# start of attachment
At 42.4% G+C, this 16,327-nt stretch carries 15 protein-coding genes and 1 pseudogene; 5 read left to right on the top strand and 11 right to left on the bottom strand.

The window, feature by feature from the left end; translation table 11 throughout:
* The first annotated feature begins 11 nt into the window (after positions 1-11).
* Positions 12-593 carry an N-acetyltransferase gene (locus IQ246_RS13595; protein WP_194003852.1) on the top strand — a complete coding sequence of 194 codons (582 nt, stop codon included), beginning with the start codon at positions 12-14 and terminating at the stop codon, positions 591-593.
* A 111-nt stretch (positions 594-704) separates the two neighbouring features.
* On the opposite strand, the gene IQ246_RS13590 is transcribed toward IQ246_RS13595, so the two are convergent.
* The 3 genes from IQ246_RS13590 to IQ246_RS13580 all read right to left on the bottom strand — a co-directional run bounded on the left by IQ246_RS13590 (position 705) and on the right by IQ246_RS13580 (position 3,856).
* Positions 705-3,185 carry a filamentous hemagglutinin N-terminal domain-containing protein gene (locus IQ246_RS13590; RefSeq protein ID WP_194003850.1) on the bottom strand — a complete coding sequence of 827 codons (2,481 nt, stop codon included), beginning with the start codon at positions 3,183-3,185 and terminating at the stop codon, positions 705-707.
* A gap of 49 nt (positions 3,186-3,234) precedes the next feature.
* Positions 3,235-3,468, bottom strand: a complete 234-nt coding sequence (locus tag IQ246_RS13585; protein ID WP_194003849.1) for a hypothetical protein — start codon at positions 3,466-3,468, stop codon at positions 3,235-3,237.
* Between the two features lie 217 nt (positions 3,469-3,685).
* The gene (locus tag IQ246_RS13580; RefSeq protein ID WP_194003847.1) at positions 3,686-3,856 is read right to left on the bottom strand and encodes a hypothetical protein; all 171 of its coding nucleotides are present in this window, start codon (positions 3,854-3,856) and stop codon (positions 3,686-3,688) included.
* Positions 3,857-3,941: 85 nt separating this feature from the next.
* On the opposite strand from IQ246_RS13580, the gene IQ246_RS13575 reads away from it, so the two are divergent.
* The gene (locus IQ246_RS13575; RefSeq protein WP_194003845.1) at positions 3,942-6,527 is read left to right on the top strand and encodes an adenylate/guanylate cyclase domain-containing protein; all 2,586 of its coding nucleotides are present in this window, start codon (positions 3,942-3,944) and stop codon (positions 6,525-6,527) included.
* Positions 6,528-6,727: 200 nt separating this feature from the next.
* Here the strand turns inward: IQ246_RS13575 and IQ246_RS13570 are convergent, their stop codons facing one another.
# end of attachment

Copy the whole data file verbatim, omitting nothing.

At 42.4% G+C, this 16,327-nt stretch carries 15 protein-coding genes and 1 pseudogene; 5 read left to right on the top strand and 11 right to left on the bottom strand.

The window, feature by feature from the left end; translation table 11 throughout:
* The first annotated feature begins 11 nt into the window (after positions 1-11).
* Positions 12-593 carry an N-acetyltransferase gene (locus IQ246_RS13595; protein WP_194003852.1) on the top strand — a complete coding sequence of 194 codons (582 nt, stop codon included), beginning with the start codon at positions 12-14 and terminating at the stop codon, positions 591-593.
* A 111-nt stretch (positions 594-704) separates the two neighbouring features.
* On the opposite strand, the gene IQ246_RS13590 is transcribed toward IQ246_RS13595, so the two are convergent.
* The 3 genes from IQ246_RS13590 to IQ246_RS13580 all read right to left on the bottom strand — a co-directional run bounded on the left by IQ246_RS13590 (position 705) and on the right by IQ246_RS13580 (position 3,856).
* Positions 705-3,185 carry a filamentous hemagglutinin N-terminal domain-containing protein gene (locus IQ246_RS13590; RefSeq protein ID WP_194003850.1) on the bottom strand — a complete coding sequence of 827 codons (2,481 nt, stop codon included), beginning with the start codon at positions 3,183-3,185 and terminating at the stop codon, positions 705-707.
* A gap of 49 nt (positions 3,186-3,234) precedes the next feature.
* Positions 3,235-3,468, bottom strand: a complete 234-nt coding sequence (locus tag IQ246_RS13585; protein ID WP_194003849.1) for a hypothetical protein — start codon at positions 3,466-3,468, stop codon at positions 3,235-3,237.
* Between the two features lie 217 nt (positions 3,469-3,685).
* The gene (locus tag IQ246_RS13580; RefSeq protein ID WP_194003847.1) at positions 3,686-3,856 is read right to left on the bottom strand and encodes a hypothetical protein; all 171 of its coding nucleotides are present in this window, start codon (positions 3,854-3,856) and stop codon (positions 3,686-3,688) included.
* Positions 3,857-3,941: 85 nt separating this feature from the next.
* On the opposite strand from IQ246_RS13580, the gene IQ246_RS13575 reads away from it, so the two are divergent.
* The gene (locus IQ246_RS13575; RefSeq protein WP_194003845.1) at positions 3,942-6,527 is read left to right on the top strand and encodes an adenylate/guanylate cyclase domain-containing protein; all 2,586 of its coding nucleotides are present in this window, start codon (positions 3,942-3,944) and stop codon (positions 6,525-6,527) included.
* Positions 6,528-6,727: 200 nt separating this feature from the next.
* Here the strand turns inward: IQ246_RS13575 and IQ246_RS13570 are convergent, their stop codons facing one another.